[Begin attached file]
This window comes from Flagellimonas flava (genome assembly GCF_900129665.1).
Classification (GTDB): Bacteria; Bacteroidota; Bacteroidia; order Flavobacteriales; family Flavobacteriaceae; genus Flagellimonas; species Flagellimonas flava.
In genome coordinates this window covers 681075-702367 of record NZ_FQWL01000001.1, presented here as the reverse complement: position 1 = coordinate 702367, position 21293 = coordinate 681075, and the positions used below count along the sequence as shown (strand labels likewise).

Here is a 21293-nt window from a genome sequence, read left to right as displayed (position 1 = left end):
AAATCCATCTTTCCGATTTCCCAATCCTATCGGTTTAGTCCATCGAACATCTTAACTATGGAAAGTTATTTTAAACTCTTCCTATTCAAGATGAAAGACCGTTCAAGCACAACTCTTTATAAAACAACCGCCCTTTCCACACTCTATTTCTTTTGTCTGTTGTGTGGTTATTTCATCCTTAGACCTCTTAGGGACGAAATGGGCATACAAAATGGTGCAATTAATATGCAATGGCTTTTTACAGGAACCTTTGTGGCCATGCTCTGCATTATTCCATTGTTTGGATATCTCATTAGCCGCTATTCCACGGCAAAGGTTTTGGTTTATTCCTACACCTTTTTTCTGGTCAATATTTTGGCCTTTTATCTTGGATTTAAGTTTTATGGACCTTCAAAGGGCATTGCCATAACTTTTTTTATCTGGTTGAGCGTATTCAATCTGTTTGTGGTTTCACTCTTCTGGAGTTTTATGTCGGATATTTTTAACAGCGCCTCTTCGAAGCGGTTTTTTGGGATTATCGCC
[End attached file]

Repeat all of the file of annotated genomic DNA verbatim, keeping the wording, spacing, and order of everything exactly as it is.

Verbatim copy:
This window comes from Flagellimonas flava (genome assembly GCF_900129665.1).
Classification (GTDB): Bacteria; Bacteroidota; Bacteroidia; order Flavobacteriales; family Flavobacteriaceae; genus Flagellimonas; species Flagellimonas flava.
In genome coordinates this window covers 681075-702367 of record NZ_FQWL01000001.1, presented here as the reverse complement: position 1 = coordinate 702367, position 21293 = coordinate 681075, and the positions used below count along the sequence as shown (strand labels likewise).

Here is a 21293-nt window from a genome sequence, read left to right as displayed (position 1 = left end):
AAATCCATCTTTCCGATTTCCCAATCCTATCGGTTTAGTCCATCGAACATCTTAACTATGGAAAGTTATTTTAAACTCTTCCTATTCAAGATGAAAGACCGTTCAAGCACAACTCTTTATAAAACAACCGCCCTTTCCACACTCTATTTCTTTTGTCTGTTGTGTGGTTATTTCATCCTTAGACCTCTTAGGGACGAAATGGGCATACAAAATGGTGCAATTAATATGCAATGGCTTTTTACAGGAACCTTTGTGGCCATGCTCTGCATTATTCCATTGTTTGGATATCTCATTAGCCGCTATTCCACGGCAAAGGTTTTGGTTTATTCCTACACCTTTTTTCTGGTCAATATTTTGGCCTTTTATCTTGGATTTAAGTTTTATGGACCTTCAAAGGGCATTGCCATAACTTTTTTTATCTGGTTGAGCGTATTCAATCTGTTTGTGGTTTCACTCTTCTGGAGTTTTATGTCGGATATTTTTAACAGCGCCTCTTCGAAGCGGTTTTTTGGGATTATCGCC